When you are “invisible”

 Every citizen’s identity card serves as a representation of their affiliation with a political and administrative body, typically a state. The ID card serves as a mediator between the individual and the institutions of the relevant state(s), as mentioned by Plájás (2023), and as such, it has a genuine impact on the possessor’s day-to-day activities.

In Romania, you must either have a stable residence or have someone else declare their written acceptance of you into their house before you may obtain an ID card. Due to the causal relationship between an ID card (or equivalent document) and a permanent address, people who typically live on the margins of society in Romania are left without any legal documentation that could serve as proof of their identity to authorities. Numerous drawbacks result from this condition, among which we would list a few:

  • You have a good probability of not being counted in a census – you might only be included as an estimate.
  • Being unobservable to the authorities means that, once you reach the legally set working age, you are no longer eligible for health insurance.
  • Not possessing an ID card, you are not eligible for any official financial assistance. As a result, most aid is provided through NGOs, which is a desirable option only if they have the required financial resources and coverage; otherwise, one risks being excluded from this aid system as well.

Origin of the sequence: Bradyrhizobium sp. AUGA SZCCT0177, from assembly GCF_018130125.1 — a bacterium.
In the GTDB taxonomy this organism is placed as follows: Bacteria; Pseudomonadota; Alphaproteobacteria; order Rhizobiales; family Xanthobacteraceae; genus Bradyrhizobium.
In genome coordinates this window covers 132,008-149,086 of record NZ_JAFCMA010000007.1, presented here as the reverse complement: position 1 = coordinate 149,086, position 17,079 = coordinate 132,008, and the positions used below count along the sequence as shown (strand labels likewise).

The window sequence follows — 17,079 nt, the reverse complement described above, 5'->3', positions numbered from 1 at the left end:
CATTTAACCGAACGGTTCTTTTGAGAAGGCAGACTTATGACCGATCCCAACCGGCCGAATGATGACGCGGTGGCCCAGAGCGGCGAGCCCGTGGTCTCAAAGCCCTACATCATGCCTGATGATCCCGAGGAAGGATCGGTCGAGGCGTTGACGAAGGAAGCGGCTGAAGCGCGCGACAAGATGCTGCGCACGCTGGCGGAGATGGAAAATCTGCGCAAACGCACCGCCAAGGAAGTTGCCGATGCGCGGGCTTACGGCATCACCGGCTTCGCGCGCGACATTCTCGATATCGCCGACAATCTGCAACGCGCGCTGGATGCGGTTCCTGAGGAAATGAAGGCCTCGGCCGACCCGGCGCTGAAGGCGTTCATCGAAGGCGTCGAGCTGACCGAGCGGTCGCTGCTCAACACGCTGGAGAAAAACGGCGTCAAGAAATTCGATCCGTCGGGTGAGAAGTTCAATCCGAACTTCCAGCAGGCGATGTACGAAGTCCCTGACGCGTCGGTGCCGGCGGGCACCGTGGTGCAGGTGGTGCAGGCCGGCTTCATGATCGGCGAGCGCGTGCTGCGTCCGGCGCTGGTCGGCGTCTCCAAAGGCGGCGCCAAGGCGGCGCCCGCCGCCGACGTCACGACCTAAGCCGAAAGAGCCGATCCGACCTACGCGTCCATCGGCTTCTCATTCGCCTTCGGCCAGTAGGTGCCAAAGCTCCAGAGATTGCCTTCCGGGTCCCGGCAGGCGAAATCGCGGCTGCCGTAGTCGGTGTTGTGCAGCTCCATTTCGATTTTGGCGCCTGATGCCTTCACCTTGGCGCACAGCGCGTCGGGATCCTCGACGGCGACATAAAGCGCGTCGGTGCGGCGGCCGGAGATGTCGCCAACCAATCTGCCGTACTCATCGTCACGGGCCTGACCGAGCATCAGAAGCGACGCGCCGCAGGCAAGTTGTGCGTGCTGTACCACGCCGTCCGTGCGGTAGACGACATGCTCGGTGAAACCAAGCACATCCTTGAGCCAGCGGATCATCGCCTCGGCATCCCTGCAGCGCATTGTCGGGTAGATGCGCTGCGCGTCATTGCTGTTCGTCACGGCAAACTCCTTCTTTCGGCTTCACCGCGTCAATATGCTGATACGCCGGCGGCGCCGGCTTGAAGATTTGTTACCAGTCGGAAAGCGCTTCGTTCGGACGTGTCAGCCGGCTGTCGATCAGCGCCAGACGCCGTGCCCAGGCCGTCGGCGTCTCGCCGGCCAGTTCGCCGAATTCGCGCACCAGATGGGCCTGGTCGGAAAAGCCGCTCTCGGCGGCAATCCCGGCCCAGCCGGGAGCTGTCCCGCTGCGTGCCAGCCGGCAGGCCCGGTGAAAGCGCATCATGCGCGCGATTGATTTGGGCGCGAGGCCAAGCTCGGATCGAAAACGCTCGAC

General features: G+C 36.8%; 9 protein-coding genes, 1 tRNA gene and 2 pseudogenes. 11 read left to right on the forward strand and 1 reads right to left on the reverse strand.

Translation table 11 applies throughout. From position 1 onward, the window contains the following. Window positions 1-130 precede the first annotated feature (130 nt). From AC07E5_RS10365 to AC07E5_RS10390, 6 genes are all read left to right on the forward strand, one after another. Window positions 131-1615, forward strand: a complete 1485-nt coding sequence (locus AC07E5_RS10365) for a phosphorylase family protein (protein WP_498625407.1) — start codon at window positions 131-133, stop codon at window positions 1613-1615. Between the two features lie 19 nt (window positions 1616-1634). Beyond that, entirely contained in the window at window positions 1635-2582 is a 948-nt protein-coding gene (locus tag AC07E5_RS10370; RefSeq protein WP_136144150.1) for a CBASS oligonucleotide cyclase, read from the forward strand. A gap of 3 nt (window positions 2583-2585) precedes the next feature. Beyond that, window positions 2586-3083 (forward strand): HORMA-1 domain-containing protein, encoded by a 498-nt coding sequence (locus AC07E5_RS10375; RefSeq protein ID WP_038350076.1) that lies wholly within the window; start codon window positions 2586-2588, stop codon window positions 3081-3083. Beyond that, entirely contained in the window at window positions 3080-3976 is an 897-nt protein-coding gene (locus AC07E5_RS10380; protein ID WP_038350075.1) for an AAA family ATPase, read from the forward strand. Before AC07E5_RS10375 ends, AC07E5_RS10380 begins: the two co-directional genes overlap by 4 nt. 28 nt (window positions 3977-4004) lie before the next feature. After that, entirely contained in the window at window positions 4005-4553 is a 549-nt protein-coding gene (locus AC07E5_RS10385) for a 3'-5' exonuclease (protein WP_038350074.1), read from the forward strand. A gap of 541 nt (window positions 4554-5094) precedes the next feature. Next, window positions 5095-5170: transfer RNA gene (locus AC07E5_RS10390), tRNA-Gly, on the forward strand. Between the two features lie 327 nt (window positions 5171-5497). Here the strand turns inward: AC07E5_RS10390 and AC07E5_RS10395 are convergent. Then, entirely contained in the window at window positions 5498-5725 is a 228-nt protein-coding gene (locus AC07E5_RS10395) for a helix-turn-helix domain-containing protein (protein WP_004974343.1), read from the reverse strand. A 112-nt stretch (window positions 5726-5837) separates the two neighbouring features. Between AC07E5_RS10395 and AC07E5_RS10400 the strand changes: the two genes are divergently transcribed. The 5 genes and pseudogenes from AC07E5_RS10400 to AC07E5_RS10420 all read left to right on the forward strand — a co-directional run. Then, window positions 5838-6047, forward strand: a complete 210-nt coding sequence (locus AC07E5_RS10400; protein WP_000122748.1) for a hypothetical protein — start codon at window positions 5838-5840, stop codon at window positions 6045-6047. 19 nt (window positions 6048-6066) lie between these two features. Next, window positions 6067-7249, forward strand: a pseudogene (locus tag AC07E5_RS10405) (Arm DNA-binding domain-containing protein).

• Without an ID card, you are unable to properly make or sign any contracts, which keeps you from engaging in formal employment and prevents you from contracting for any services (such as running water, electricity, non-prepaid mobile services, etc.).
  • Additionally, the absence of an ID card makes opening a bank account impossible, meaning that transactions could only be made in cash. As a result of their dependence on the gray or black, cash-based economy and their inability to access official money, they frequently turn to loan sharks as their only source of credit.
  • A study also shows that the lack of identity papers plays a major role, in the case of the Roma people, in leaving their healthy children in medical institutions (Stativă, 2005).

As Plájás (2023) mentions, the temporary identity card, introduced in Romania, can resolve some of the above-mentioned problems, but there are constraints, like moving freely within the EU, which means a greater level of control and surveillance by the authorities, as these documents should be renewed annually (above the age of 25, the “normal” ID card must be renewed in every ten year, if there are no major changes in a person’s life).


by Balázs Telegdy, Ede Lázár and Blanka Bálint
Lost Millennials project



Plájás, I. Z. (2023). Permanent Temporality: Race, Time, and the Materiality of Romanian Identity Cards. Science, Technology, & Human Values, 48(1), 68–90. https://doi.org/10.1177/01622439211043200

Stativă, E. (coord.), Anghelescu, C., Mitulescu, R., Nanu, M., and Stanciu, N. (2005) The Situation of Child Abandonment in Romania. UNICEF Romania. Available at: http://www.unicef.org/ceecis/GDD_2005_Romania_Child_abandonment.pdf



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